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Ideological Uses of the Western in Film Depictions of Post-war Polish Borderlands (06.2023)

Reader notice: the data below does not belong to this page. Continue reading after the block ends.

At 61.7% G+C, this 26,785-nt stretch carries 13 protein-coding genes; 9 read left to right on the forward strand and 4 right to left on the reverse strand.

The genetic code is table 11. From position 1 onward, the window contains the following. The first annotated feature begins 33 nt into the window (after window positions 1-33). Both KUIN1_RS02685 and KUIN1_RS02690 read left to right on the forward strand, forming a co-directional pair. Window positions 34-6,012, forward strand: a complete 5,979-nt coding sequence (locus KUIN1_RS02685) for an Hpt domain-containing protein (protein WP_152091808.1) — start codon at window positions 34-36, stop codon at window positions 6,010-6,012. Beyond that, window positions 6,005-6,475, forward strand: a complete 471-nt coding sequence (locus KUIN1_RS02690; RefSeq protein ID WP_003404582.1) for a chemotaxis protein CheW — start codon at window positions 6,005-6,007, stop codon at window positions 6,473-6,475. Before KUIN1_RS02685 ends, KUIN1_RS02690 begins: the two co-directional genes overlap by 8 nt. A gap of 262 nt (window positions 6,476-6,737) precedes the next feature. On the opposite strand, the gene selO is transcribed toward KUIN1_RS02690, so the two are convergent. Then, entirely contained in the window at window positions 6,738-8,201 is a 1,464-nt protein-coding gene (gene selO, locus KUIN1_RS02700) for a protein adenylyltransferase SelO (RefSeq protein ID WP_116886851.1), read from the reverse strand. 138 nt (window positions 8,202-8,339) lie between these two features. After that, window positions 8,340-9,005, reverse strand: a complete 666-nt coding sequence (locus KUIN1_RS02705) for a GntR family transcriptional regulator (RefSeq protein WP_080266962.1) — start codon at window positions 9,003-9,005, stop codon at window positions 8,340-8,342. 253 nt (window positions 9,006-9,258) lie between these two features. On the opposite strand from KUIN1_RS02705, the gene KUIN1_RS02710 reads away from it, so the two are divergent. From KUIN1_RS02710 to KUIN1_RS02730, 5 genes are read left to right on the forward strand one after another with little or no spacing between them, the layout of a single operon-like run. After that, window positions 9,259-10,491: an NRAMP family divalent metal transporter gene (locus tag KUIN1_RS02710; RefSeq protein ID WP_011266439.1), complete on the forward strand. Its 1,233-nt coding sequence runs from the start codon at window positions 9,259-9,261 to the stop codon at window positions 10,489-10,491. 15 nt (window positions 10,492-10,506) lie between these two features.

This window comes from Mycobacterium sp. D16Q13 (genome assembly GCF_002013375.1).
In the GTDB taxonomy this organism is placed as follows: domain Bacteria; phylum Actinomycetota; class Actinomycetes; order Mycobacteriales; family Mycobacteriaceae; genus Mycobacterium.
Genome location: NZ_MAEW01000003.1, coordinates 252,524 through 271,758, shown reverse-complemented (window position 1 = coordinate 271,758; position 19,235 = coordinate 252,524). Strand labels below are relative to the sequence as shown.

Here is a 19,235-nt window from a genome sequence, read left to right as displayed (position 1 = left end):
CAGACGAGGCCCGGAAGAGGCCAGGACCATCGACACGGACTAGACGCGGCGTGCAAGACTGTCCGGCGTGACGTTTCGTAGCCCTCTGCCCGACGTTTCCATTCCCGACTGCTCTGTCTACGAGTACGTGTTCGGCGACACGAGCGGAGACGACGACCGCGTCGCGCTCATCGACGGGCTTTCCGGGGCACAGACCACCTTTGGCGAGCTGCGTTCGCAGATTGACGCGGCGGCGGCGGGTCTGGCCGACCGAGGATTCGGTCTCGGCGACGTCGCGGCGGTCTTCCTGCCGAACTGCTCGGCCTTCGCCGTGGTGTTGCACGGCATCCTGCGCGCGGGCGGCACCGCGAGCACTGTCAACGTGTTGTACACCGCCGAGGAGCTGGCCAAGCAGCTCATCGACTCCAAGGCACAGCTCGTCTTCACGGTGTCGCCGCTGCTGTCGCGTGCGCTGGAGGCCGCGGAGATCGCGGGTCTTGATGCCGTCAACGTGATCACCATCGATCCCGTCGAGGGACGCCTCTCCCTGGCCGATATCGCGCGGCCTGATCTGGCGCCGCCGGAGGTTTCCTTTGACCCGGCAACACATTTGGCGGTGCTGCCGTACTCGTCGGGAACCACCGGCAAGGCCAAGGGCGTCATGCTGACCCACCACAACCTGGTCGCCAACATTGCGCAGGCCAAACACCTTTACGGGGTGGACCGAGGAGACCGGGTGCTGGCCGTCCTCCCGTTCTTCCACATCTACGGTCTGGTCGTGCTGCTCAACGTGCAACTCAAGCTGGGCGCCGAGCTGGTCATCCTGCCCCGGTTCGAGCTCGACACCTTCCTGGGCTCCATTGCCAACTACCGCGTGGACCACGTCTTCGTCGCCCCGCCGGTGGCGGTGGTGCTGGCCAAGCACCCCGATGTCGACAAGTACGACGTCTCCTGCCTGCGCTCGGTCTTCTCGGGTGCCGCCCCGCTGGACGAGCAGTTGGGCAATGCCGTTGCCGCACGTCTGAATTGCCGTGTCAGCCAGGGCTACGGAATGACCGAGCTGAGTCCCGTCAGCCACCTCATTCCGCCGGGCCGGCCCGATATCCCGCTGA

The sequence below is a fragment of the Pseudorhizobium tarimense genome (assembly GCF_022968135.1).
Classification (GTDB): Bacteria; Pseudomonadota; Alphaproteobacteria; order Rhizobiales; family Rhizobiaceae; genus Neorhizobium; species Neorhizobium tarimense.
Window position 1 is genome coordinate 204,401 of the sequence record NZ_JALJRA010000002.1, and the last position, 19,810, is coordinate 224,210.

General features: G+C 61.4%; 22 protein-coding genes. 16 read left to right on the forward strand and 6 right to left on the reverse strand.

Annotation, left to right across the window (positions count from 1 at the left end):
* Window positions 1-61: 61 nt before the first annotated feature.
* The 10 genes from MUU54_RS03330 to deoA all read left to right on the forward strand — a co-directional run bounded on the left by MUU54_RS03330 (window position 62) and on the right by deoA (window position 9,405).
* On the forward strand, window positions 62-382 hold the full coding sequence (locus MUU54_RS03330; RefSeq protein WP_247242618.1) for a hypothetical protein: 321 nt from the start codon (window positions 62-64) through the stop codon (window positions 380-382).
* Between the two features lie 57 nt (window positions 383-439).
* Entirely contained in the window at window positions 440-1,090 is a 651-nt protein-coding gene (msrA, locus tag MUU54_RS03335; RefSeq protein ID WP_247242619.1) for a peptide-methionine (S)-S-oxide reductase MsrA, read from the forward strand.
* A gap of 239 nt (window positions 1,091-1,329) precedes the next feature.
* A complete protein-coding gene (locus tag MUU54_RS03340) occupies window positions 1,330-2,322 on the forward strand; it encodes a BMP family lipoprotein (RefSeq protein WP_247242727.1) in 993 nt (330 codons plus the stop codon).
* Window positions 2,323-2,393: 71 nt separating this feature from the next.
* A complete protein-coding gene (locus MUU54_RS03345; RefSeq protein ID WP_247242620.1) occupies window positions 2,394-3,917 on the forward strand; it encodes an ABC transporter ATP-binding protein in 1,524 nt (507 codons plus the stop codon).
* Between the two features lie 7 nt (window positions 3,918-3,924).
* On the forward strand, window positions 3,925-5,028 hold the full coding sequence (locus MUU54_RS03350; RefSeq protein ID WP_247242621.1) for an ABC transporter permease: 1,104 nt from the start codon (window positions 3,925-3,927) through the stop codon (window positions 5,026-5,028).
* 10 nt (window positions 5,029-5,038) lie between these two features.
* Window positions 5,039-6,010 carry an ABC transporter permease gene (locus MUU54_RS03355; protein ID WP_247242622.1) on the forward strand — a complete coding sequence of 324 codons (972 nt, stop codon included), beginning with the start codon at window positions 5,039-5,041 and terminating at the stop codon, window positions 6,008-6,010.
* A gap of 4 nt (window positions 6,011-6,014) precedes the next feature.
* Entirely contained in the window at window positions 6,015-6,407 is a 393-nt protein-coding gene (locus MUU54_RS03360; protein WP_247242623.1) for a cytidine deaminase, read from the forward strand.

In the context of Polish cinema, the genre label of the Western has often been applied to a cycle of films produced in the 1960s and 1970s, portraying the unrest in post-war Polish borderlands both in the east and in the west. This article examines three such films with respect to the ideological implications of their uses of the Western: Prawo i pięść (The Law and the Fist, dir. Jerzy Hoffman and Edward Skórzewski, 1964), Wilcze echa (Wolves’ Echoes, dir. Aleksander Scibor-Rylski, 1967), and Południk zero (Meridian Zero, dir. Waldemar Podgórski, 1970). Prawo i pięść is set in the so-called Regained Territories in western Poland and it tells the story of a bunch of men who are sent to a former German town for reconnaissance before the establishment of a proper institutional organization. Wilcze echa tells about Polish soldiers in the Bieszczady mountains in the southeast of the country at the time of the fights with the partisan formations of Ukrainian nationalists. Południk zero is set in the Mazury region in the northeast and revolves around a confrontation between the newly arrived Polish soldiers and the bandits who have terrorized the local autochthonous people. The three films under discussion emphasize the great effort that the establishment of Polish statehood in these territories entailed. The envisaging of Polish borderlands as wilderness helped to define and justify the necessary course of development—and the virtual colonization of some of these territories—and to instill its proper understanding in collective consciousness. The efforts undertaken by the communist authorities were aimed at creating a vision of a homogeneous Polish nation. The employment of certain elements of the convention of the Western in the films that depicted the reality of post-war Polish borderlands foregrounds the exploits of heroic and upright men, glossing over a range of difficult historical issues, such as the enforced assimilation of ethnic minorities that had inhabited borderland territories.